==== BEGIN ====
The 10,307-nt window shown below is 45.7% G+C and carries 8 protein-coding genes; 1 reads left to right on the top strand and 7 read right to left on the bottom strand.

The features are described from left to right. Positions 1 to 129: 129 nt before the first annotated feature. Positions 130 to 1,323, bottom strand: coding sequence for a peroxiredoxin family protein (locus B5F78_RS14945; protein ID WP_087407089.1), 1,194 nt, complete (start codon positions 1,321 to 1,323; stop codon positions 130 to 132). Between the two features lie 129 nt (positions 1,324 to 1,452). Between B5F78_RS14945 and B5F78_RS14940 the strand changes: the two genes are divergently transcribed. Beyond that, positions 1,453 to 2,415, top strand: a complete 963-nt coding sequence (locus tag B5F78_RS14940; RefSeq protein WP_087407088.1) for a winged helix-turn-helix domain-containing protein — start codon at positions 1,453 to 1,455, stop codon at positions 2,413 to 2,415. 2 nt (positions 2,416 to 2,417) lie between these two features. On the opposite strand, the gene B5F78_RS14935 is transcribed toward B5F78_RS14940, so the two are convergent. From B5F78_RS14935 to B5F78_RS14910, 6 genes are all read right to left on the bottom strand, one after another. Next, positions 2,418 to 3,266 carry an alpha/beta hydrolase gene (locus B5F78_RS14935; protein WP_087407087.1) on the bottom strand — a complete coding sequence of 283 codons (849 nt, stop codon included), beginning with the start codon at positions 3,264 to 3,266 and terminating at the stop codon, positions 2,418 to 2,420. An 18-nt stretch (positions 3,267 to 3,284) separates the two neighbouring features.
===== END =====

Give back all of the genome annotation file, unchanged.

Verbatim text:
The 10,307-nt window shown below is 45.7% G+C and carries 8 protein-coding genes; 1 reads left to right on the top strand and 7 read right to left on the bottom strand.

The features are described from left to right. Positions 1 to 129: 129 nt before the first annotated feature. Positions 130 to 1,323, bottom strand: coding sequence for a peroxiredoxin family protein (locus B5F78_RS14945; protein ID WP_087407089.1), 1,194 nt, complete (start codon positions 1,321 to 1,323; stop codon positions 130 to 132). Between the two features lie 129 nt (positions 1,324 to 1,452). Between B5F78_RS14945 and B5F78_RS14940 the strand changes: the two genes are divergently transcribed. Beyond that, positions 1,453 to 2,415, top strand: a complete 963-nt coding sequence (locus tag B5F78_RS14940; RefSeq protein WP_087407088.1) for a winged helix-turn-helix domain-containing protein — start codon at positions 1,453 to 1,455, stop codon at positions 2,413 to 2,415. 2 nt (positions 2,416 to 2,417) lie between these two features. On the opposite strand, the gene B5F78_RS14935 is transcribed toward B5F78_RS14940, so the two are convergent. From B5F78_RS14935 to B5F78_RS14910, 6 genes are all read right to left on the bottom strand, one after another. Next, positions 2,418 to 3,266 carry an alpha/beta hydrolase gene (locus B5F78_RS14935; protein WP_087407087.1) on the bottom strand — a complete coding sequence of 283 codons (849 nt, stop codon included), beginning with the start codon at positions 3,264 to 3,266 and terminating at the stop codon, positions 2,418 to 2,420. An 18-nt stretch (positions 3,267 to 3,284) separates the two neighbouring features.